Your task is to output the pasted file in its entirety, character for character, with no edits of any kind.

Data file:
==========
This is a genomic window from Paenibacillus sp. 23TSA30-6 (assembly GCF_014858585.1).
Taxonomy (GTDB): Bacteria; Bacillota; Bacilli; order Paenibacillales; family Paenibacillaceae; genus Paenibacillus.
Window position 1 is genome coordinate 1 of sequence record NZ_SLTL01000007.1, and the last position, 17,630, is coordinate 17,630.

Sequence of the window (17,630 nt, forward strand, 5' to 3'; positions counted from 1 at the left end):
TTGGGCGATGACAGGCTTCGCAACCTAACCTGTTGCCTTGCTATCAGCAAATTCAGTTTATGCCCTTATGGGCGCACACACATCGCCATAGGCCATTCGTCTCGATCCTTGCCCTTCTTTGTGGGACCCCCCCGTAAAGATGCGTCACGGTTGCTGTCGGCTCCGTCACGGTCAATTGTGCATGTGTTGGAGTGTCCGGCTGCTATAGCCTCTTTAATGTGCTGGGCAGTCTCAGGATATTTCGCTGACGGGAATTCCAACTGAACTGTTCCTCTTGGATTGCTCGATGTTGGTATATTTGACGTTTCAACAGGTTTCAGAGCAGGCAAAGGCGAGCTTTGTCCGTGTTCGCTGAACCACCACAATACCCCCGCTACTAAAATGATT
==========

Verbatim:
This is a genomic window from Paenibacillus sp. 23TSA30-6 (assembly GCF_014858585.1).
Taxonomy (GTDB): Bacteria; Bacillota; Bacilli; order Paenibacillales; family Paenibacillaceae; genus Paenibacillus.
Window position 1 is genome coordinate 1 of sequence record NZ_SLTL01000007.1, and the last position, 17,630, is coordinate 17,630.

Sequence of the window (17,630 nt, forward strand, 5' to 3'; positions counted from 1 at the left end):
TTGGGCGATGACAGGCTTCGCAACCTAACCTGTTGCCTTGCTATCAGCAAATTCAGTTTATGCCCTTATGGGCGCACACACATCGCCATAGGCCATTCGTCTCGATCCTTGCCCTTCTTTGTGGGACCCCCCCGTAAAGATGCGTCACGGTTGCTGTCGGCTCCGTCACGGTCAATTGTGCATGTGTTGGAGTGTCCGGCTGCTATAGCCTCTTTAATGTGCTGGGCAGTCTCAGGATATTTCGCTGACGGGAATTCCAACTGAACTGTTCCTCTTGGATTGCTCGATGTTGGTATATTTGACGTTTCAACAGGTTTCAGAGCAGGCAAAGGCGAGCTTTGTCCGTGTTCGCTGAACCACCACAATACCCCCGCTACTAAAATGATT